Rough-and-tumble politics are nothing new to L.A.'s 14th District
Ray Regalado has watched the bitter political contest between Los Angeles City Councilman Jose Huizar and businessman Rudy Martinez with disappointment, but not surprise.
“It’s a dirty race,” said Regalado, 58, a physical therapist from El Sereno. “But it’s what you come to expect in the 14th District.”
The district straddles a diverse swath of the Eastside that includes the bustling streets of Boyle Heights, the laid-back cafes of Eagle Rock and the pricey hillside homes of Mount Washington.
It is known as a hub of rough-and-tumble politics. It is also known as the place that elected two City Council members who went on to leave office in disgrace.
Art Snyder, who represented the district for 18 years, stepped down in 1985 in the midst of a nasty child custody battle and after being fined for violating conflict-of-interest and financial disclosure laws. His successor, Richard Alatorre, resigned in 1999 after federal prosecutors investigated him for alleged tax evasion and he admitted using cocaine.
To Brice Harris, a former history professor at Occidental College who has lived in Eagle Rock since 1965, Huizar and Martinez are the latest in the district’s lineage of “shady” politicos.
He rattled off a few highlights in a string of recent attacks in the campaign: Huizar bringing up a 2005 LAPD investigation into Martinez’s unauthorized possession of a police badge; Martinez airing an e-mail sent by a Huizar campaign aide that promised supporters he would put a “political bullet” in the challenger’s forehead.
“Despicable,” Harris said when asked his opinion of the candidates. “No, that’s too much. Dubious.”
Harris, 78, was sipping coffee and reading the Economist outside of Swork, a hip coffee shop at the corner of Eagle Rock and Colorado boulevards.
Unlike some constituents who said they had tuned out the ugly run-up to the March 8 election, Harris has been closely following the drama unfolding in his district — the stress of the campaign was so great for Martinez that he collapsed after a candidate forum in El Sereno last Thursday and spent the night in a hospital.
Harris said he wished the contenders would spend more time talking about real issues, like funding for schools, and less time assaulting each other’s character.
Once friends, Martinez and Huizar have disclosed damaging information about each other in news reports and a barrage of automated telephone calls, radio ads and campaign mailers. Each campaign has a well-funded arsenal; recent reports show each has raised more money than all but one of the 24 other council candidates on the ballot.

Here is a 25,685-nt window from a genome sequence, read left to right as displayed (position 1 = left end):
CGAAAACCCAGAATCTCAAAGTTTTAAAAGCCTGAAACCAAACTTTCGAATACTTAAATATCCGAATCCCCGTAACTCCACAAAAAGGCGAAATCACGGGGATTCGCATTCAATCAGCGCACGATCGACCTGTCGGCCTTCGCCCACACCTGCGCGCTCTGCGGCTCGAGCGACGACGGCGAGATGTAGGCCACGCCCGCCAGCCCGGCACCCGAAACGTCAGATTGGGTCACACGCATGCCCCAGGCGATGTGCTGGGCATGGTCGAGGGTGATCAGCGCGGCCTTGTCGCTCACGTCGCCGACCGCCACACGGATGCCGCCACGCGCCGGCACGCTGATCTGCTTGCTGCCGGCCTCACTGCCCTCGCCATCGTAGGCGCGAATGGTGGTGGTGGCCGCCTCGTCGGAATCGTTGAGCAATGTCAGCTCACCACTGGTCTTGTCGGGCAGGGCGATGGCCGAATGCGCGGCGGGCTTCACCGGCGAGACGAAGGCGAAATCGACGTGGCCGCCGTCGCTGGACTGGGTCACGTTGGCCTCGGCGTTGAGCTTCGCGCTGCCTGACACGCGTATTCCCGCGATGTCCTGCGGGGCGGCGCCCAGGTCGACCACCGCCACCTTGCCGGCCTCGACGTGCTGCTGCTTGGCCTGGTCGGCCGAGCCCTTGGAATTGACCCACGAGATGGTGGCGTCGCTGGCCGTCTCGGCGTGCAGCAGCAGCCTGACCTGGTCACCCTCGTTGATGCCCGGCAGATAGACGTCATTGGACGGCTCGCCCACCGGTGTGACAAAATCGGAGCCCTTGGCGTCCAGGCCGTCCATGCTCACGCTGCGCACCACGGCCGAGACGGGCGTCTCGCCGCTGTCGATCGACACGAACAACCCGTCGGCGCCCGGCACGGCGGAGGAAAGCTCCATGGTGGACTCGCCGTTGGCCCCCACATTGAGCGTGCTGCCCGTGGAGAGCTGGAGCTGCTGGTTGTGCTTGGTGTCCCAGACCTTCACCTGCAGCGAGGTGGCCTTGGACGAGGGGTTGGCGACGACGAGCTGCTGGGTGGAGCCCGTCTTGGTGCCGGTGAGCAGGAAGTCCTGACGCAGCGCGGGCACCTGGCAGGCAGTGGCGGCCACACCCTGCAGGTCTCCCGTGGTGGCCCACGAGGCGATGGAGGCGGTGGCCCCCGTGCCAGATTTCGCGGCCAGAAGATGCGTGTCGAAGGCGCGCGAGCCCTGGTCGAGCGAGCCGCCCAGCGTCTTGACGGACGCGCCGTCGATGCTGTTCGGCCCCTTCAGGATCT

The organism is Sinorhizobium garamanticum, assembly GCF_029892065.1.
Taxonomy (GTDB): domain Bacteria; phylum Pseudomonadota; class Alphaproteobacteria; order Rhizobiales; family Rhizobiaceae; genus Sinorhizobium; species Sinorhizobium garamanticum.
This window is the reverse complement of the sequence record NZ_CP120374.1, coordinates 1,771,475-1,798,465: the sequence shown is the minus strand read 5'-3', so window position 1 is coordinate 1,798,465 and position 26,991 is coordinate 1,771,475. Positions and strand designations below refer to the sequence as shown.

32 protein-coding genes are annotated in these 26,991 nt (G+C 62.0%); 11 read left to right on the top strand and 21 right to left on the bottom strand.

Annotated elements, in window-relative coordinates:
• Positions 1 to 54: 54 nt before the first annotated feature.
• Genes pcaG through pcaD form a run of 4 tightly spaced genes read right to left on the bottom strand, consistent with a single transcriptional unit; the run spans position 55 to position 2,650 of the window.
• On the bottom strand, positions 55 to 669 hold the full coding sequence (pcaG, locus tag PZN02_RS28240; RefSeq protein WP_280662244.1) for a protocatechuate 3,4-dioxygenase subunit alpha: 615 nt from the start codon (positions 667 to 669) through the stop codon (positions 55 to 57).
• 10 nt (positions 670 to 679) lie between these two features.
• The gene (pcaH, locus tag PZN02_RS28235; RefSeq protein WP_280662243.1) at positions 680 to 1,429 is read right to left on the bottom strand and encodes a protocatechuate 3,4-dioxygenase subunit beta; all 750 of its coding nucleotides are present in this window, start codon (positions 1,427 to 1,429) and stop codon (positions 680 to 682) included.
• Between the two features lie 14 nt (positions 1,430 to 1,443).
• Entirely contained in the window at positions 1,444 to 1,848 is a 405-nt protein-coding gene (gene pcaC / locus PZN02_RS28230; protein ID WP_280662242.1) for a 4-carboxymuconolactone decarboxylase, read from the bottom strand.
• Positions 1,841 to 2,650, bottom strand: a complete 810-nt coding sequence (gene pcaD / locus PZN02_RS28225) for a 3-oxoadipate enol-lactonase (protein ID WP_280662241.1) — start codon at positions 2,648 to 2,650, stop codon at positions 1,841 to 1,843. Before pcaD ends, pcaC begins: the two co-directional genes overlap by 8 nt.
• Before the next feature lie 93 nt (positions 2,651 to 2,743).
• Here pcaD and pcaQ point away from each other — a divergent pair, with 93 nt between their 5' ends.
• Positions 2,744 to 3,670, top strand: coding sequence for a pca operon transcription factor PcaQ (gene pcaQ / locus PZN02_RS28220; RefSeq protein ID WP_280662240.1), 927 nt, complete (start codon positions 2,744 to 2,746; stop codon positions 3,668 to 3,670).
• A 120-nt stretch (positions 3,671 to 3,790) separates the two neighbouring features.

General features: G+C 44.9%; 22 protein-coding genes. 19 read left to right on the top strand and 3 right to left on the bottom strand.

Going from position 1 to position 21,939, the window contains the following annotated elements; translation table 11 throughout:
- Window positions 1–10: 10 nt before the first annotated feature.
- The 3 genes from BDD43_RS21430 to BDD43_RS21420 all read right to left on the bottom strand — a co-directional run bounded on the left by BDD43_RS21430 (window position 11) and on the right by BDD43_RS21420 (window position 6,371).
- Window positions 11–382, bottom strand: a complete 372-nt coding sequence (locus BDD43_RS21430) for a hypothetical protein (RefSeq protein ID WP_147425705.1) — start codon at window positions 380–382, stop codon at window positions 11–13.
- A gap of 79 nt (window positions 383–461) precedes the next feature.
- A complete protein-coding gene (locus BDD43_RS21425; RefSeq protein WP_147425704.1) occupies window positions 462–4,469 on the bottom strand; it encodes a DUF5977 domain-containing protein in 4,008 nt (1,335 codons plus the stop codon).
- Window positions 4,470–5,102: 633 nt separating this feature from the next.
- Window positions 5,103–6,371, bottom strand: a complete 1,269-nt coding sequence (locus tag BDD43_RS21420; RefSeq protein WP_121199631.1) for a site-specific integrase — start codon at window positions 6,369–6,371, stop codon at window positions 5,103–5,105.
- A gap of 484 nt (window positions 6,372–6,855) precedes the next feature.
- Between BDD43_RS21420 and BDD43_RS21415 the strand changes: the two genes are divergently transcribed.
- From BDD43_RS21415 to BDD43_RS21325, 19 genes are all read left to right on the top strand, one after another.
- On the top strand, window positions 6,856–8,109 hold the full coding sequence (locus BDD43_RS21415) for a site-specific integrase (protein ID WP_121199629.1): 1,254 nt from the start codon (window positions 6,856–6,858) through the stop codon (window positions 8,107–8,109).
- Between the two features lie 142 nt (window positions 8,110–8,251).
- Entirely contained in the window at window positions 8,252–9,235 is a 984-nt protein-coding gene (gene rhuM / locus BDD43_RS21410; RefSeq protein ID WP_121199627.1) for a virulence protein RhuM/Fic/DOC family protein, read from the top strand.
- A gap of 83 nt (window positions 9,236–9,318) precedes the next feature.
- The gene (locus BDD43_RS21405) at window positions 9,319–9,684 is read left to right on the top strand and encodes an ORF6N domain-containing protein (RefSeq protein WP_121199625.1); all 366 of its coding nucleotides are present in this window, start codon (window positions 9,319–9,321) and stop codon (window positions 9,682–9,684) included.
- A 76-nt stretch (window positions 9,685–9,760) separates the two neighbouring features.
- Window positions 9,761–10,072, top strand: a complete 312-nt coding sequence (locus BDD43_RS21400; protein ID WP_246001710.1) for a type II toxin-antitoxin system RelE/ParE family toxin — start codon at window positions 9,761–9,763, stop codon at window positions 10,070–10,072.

In January, Martinez gave The Times a copy of a list assembled by Huizar’s staff that ranked various civic leaders based on their level of support for him. A few weeks later, Huizar’s campaign went to the media with the details of a 2005 Los Angeles Police Department investigation of Martinez over an unauthorized police badge that was discovered in his car.
Huizar has dredged up Martinez’s past arrests for battery and reckless driving, and Martinez has said he was interviewed by FBI agents about work performed on Huizar’s rental house.
“It’s mudslinging,” said Marilyn Jensen, 78, a Huizar supporter who has lived in Mount Washington for 25 years. “I don’t know who started it, but the other one threw it back.”
Pushing a cart through a Trader Joe’s store in Eagle Rock, Jensen said the tenor of the campaign had little to do with District 14 and was typical of campaigns across the nation. “There’s ugly races all over the place,” she said.
Consultants for each candidate said they knew smear campaigns were a turn-off. “Voters don’t want this,” said Huizar campaign consultant Parke Skelton. “We hear from people who are upset about the tenor of the campaign.” But, he said, “we can’t unilaterally disarm.”
During a candidate forum in Eagle Rock last week, a moderator asked that Huizar and Martinez pledge “from now and for the remainder of their campaigns, to focus on community issues and solutions rather than personal attacks.” They agreed. But a few days later, both had sent out mailers assailing the other.
Mauro Avila, 56, a retired upholsterer who lived for years in Boyle Heights and who now lives in Alhambra, said what the Eastside really needs is jobs, not an ugly political campaign.
“I don’t know if they’re putting the focus on the people,” Avila said. “They’re not thinking about what is best for the community.”
Voter turnout is typically low in council elections that don’t coincide with national or statewide races. Alvaro Medina, 34, an out-of-work teacher, said many people were “too concerned with daily survival” to pay attention to the current race.
“They’re thinking about gas prices, about job loss,” said Medina, who was having lunch with his brother, Alfonso, 46, and his niece at El Tepeyac, the Boyle Heights restaurant known for serving enormous burritos.
Alfonso said he hadn’t heard about the Huizar-Martinez race. But told of their traded accusations, he offered a novel solution
“I say give them boxing gloves and let them duke it out,” he said.
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